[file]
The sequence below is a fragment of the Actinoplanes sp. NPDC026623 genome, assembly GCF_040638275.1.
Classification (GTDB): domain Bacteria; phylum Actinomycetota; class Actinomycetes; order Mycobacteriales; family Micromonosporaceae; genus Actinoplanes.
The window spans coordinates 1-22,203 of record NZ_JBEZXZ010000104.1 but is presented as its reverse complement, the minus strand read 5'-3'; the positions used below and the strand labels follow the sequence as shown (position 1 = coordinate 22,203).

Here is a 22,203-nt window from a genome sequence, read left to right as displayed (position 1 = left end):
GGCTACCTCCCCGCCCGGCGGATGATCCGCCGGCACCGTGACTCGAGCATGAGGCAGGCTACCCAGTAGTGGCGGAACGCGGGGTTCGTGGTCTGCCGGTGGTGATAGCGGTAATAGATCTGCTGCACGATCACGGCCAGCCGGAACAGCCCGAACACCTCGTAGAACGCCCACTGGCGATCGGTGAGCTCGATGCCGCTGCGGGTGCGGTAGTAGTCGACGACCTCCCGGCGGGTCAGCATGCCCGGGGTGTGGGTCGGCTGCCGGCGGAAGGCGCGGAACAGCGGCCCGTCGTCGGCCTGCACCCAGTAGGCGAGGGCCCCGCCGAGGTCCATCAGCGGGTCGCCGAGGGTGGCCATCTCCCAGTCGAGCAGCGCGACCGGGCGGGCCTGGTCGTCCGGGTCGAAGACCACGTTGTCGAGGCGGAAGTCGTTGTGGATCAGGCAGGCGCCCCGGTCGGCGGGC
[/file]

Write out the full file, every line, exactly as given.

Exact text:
The sequence below is a fragment of the Actinoplanes sp. NPDC026623 genome, assembly GCF_040638275.1.
Classification (GTDB): domain Bacteria; phylum Actinomycetota; class Actinomycetes; order Mycobacteriales; family Micromonosporaceae; genus Actinoplanes.
The window spans coordinates 1-22,203 of record NZ_JBEZXZ010000104.1 but is presented as its reverse complement, the minus strand read 5'-3'; the positions used below and the strand labels follow the sequence as shown (position 1 = coordinate 22,203).

Here is a 22,203-nt window from a genome sequence, read left to right as displayed (position 1 = left end):
GGCTACCTCCCCGCCCGGCGGATGATCCGCCGGCACCGTGACTCGAGCATGAGGCAGGCTACCCAGTAGTGGCGGAACGCGGGGTTCGTGGTCTGCCGGTGGTGATAGCGGTAATAGATCTGCTGCACGATCACGGCCAGCCGGAACAGCCCGAACACCTCGTAGAACGCCCACTGGCGATCGGTGAGCTCGATGCCGCTGCGGGTGCGGTAGTAGTCGACGACCTCCCGGCGGGTCAGCATGCCCGGGGTGTGGGTCGGCTGCCGGCGGAAGGCGCGGAACAGCGGCCCGTCGTCGGCCTGCACCCAGTAGGCGAGGGCCCCGCCGAGGTCCATCAGCGGGTCGCCGAGGGTGGCCATCTCCCAGTCGAGCAGCGCGACCGGGCGGGCCTGGTCGTCCGGGTCGAAGACCACGTTGTCGAGGCGGAAGTCGTTGTGGATCAGGCAGGCGCCCCGGTCGGCGGGC